MiCrowd: Vision-Based Deep Crowd Counting on MCU
- Application scenario. The E-scooter-sharing market is rapidly growing since E-scooters are cheap to rent and easy to park and drive in crowded cities [6,7]. The volume of the global E-scooter-sharing market is expected to reach USD 40–50 billion by 2025 . Now that E-scooters are pervasive in many cities, if each parked E-scooter periodically measures the number of people around it and reports the information to the E-scooter vendor, the vendor can obtain floating populations in these cities. In addition, floating populations measured by E-scooters are uniquely valuable, i.e., they can focus on pedestrians, regardless of which MNO they use.
- Challenges. Crowd counting, despite its value and practicality, is a relatively difficult task and it needs to count people in a noisy outdoor environment. Typically, the model becomes heavier and more complex. In this manner, most of the recent works adopted deep neural networks (DNNs) owing to their capability of understanding complex scenes and remarkable performances. As mentioned above, MCUs have extremely strict memory and storage constraints, which are not ideal for running DNNs on them. Various types of alternative sensors can be combined with MCUs, such as wireless transceivers (e.g., Bluetooth and Wi-Fi) and passive infrared (PIR) sensors. However, they are not viable options for crowd counting in outdoor environments because the signals are frequently interrupted by various noises or security settings. Sending images to the server cannot be an alternative since the communication costs are too high and it can cause privacy issues.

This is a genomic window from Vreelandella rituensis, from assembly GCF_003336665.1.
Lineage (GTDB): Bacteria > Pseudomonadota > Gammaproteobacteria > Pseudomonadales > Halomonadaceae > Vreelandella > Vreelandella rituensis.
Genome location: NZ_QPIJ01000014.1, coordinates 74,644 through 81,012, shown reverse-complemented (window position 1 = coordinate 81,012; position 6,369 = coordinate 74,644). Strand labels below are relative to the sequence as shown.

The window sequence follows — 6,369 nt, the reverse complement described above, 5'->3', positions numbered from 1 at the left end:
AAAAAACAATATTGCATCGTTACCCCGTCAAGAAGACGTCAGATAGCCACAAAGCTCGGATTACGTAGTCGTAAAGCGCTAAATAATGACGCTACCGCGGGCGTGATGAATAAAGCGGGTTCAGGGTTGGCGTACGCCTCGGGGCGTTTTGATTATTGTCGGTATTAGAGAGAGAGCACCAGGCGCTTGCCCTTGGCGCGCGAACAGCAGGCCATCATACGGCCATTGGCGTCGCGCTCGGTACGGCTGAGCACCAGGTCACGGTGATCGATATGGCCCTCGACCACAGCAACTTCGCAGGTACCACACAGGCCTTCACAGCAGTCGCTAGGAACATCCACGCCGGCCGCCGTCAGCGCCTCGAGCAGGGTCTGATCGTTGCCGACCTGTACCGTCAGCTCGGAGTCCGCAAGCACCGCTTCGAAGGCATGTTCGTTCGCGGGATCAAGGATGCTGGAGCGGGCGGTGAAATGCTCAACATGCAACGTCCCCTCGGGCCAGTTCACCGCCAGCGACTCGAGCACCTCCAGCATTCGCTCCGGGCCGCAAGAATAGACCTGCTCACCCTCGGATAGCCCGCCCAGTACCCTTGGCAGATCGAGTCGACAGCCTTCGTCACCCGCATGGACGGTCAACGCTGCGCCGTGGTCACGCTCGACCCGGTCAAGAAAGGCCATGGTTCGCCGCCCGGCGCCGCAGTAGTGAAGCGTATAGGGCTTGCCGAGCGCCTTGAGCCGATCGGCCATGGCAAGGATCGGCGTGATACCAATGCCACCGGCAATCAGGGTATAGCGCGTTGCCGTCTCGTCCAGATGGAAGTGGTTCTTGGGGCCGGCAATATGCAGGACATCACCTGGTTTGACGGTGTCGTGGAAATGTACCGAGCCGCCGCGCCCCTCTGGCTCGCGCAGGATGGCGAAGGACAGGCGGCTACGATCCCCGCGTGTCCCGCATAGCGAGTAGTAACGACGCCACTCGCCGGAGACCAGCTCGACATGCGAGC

- Approach. To address the resource constraints, we devised a lightweight crowd-counting DNN, MiCrowdNet, and applied patch-based training and inference to keep image resolution with low memory usage. In addition, we deliberately selected Person Re-identification in the Wild (PRW) dataset  since existing datasets for crowd counting contain congested crowds or are taken from high places [9,10,11,12], which was not the case in our mobility-based scenario. Moreover, we completely relabeled the dataset because PRW was originally not for crowd-counting tasks. As a result, MiCrowdNet achieves 1.12 in the mean absolute error (MAE) (comparable to state-of-the-art DNNs) with a 4× smaller model size compared to the existing lightest model . It runs on Espressif ESP32-S3, a high-end microcontroller unit (MCU) of 240 MHz clock, 512 kB SRAM, and 4 MB flash.
- Contributions. We summarize key contributions as follows:
- Our MiCrowd system provides a novel and practical application scenario: on-device floating population measurements with low communication/hardware costs and privacy preservation.